The answer to the question of what is enkephalin can be found within the body itself as it is internally produced hormones. The enkephalins are ligands generated by the body. Enkephalin is a pentapeptide that helps the body regulate nociception. Since the enkephalin hormone is produced internally and binds to the body's opioid receptors, they are referred to as endogenous ligands. Enkephalins suppress painful stimuli in the spinal cord by reacting with various receptor sites on sensory nerve endings. With the knowledge of what is enkephalin, let us go ahead and understand the enkephalin function and working in our body.
Working of Enkephalin
Enkephalins are made when the precursor molecule pro-enkephalin is cleaved to produce either met-enkephalin or leu-enkephalin. The gene for pro-enkephalin is made up of three exons separated by two introns. In humans and other animals, specifically mammals, pro-enkephalin processing produces six copies of met-enkephalin and one copy of leu-enkephalin. Enkephalins are found in many parts of the brain, the spinal cord, and the adrenal medulla. Enkephalins found in plasma are thought to come mainly from the adrenal medulla. Biodegradation of enkephalins occurs by hydrolysis, which cleaves the pentapeptide at the Tyr-Gly connection. Enkephalins and aminopeptidases further break down the molecules into shorter peptides of 2 to 4 amino acids.
Enkephalin is a naturally occurring peptide that is produced by neurons and the cells in the central nervous system and the adrenal medulla respectively and has potent painkilling properties. The smallest of the molecules with pain killing or opiate activity are enkephalins, which are pentapeptides with the consensus Tyr-Gly-Gly-Phe-Xaa series. Several Met-enkephalin analogues had increased activity in the hippocampus during a stress response, while Leu-enkephalin analogues and somatostatins were downregulated. Enkephalins are pain-transmitting proteins present in the thalamus of the brain and certain parts of the spinal cord. These naturally occurring morphine-like substances are released by nerve endings in the central nervous system also called CNS and the adrenal medulla. Enkephalins bind to opiate receptors and cause pain to be released in a regulated manner. Leu-enkephalin is an endogenous agonist for the opiate alkaloids-stimulated receptors. It affects the CNS in a variety of ways, including the neuroendocrine hypothalamus. The brain, as well as the cells of the adrenal medulla, contain high levels of enkephalins.
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Enkephalin Function in Body
There is multiple enkephalin function in the body and the degree of effect can vary depending on the amount of enkephalin production which varies from individual to individual.
The gonadal function is also regulated by leu-enkephalin that has the amino acid sequence Tyr-Gly-Gly-Phe-Leu.
Met-enkephalin with the amino acid sequence Tyr-Gly-Gly-Phe-Met is involved in pain perception modulation, memory and emotional control.
Regulates food and liquid intake.
Immune system regulation, among other things. Met-enkephalin has immunomodulatory properties in a variety of cell types. Upregulation of CD8 and T cells, inhibition of regulatory T cell function, stimulation of macrophage phagocytosis, increased proliferation of CD4 and T-helper 1 cells, and stimulation of the natural killer cell response are some of the effects.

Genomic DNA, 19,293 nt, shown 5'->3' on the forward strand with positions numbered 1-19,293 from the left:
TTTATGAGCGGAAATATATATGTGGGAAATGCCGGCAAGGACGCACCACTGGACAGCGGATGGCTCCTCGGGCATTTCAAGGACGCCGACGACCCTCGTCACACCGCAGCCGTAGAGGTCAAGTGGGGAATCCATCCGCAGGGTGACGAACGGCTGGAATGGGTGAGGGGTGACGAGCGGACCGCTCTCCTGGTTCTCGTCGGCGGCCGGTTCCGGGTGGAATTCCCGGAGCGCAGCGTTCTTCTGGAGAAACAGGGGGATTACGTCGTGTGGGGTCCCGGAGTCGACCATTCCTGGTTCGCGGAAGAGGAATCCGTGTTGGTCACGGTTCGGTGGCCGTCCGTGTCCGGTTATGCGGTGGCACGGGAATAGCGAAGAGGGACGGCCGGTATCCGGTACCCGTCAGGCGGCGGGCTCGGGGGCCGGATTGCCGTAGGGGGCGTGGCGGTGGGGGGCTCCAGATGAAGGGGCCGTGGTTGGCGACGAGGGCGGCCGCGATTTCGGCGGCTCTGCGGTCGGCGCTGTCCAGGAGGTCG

It also affects the motility of the digestive system and gastric and pancreatic secretion and carbohydrate metabolism.
It is a neuropeptide and thus acts as a signalling molecule of the brain in the human body.
Norepinephrine, a hormone involved in the fight-or-flight response, is released in response to pain, along with endorphins.
The impact is narrow and limited to a local specific brain region like the hippocampus and the prefrontal cortex that controls the aforementioned functions.
Enkephalin Opioids have a multifaceted impact on the cardiovascular system, with a short-term effect of lowering heart rate and blood pressure and a longer-term effect of increasing myocardial contraction.
Experience shows that opioids can be used safely in the treatment of cancer pain, with a lower risk of respiratory depression.
Mu and delta-opioid receptors, located in the submucosal and myenteric plexus levels, respectively, are the main opioid receptors in the gastrointestinal tract. Activation of mu-opioid receptors causes constipation by inhibiting colon motility and increasing fluid absorption that can be avoided when the enkephalin hormone is secreted and binds to the mu-receptor towards which it has great affinity after the delta receptors.
By altering neuronal excitability, enkephalins and endogenous opioids slow gastrointestinal motility. The key effect is caused by the inhibition of K+ and Ca2+ channels, which causes hyperpolarization of the cell and, as a result, prevents conductance of an action potential and the release of neurotransmitters necessary for gut motility.
A better understanding of enkephalins and the ligands, receptors, and signalling pathways that make up the endogenous opioid system could lead to important advancements in the development of therapies for the broad range of physiological processes and organ systems in which these agents are involved. The development of potent analgesic therapies without the deleterious side effects associated with opioidergic agents, as well as the use of met-enkephalin (MENK) in the treatment of various cancers and immune-related diseases, are two areas of research that could yield improved treatments in the near future. The research done in this area can be revolutionary and quite detrimental in the future of science and the body.